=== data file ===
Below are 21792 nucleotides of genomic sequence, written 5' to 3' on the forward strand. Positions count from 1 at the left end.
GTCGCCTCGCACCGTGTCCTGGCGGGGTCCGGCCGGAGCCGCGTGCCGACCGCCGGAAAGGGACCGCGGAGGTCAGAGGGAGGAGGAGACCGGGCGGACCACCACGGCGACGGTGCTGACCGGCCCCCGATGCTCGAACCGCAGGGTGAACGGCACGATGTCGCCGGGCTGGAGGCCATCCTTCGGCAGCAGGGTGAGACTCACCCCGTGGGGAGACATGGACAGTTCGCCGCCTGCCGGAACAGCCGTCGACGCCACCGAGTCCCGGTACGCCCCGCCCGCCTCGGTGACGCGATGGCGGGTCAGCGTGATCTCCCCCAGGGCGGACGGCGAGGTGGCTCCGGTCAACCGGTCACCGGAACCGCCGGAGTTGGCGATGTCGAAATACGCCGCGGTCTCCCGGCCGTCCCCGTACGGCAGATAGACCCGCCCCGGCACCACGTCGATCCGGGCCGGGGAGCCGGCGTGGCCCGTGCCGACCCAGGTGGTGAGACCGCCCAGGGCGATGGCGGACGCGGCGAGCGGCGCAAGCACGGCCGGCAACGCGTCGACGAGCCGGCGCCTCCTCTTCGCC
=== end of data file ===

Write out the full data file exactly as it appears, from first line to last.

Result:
Below are 21792 nucleotides of genomic sequence, written 5' to 3' on the forward strand. Positions count from 1 at the left end.
GTCGCCTCGCACCGTGTCCTGGCGGGGTCCGGCCGGAGCCGCGTGCCGACCGCCGGAAAGGGACCGCGGAGGTCAGAGGGAGGAGGAGACCGGGCGGACCACCACGGCGACGGTGCTGACCGGCCCCCGATGCTCGAACCGCAGGGTGAACGGCACGATGTCGCCGGGCTGGAGGCCATCCTTCGGCAGCAGGGTGAGACTCACCCCGTGGGGAGACATGGACAGTTCGCCGCCTGCCGGAACAGCCGTCGACGCCACCGAGTCCCGGTACGCCCCGCCCGCCTCGGTGACGCGATGGCGGGTCAGCGTGATCTCCCCCAGGGCGGACGGCGAGGTGGCTCCGGTCAACCGGTCACCGGAACCGCCGGAGTTGGCGATGTCGAAATACGCCGCGGTCTCCCGGCCGTCCCCGTACGGCAGATAGACCCGCCCCGGCACCACGTCGATCCGGGCCGGGGAGCCGGCGTGGCCCGTGCCGACCCAGGTGGTGAGACCGCCCAGGGCGATGGCGGACGCGGCGAGCGGCGCAAGCACGGCCGGCAACGCGTCGACGAGCCGGCGCCTCCTCTTCGCC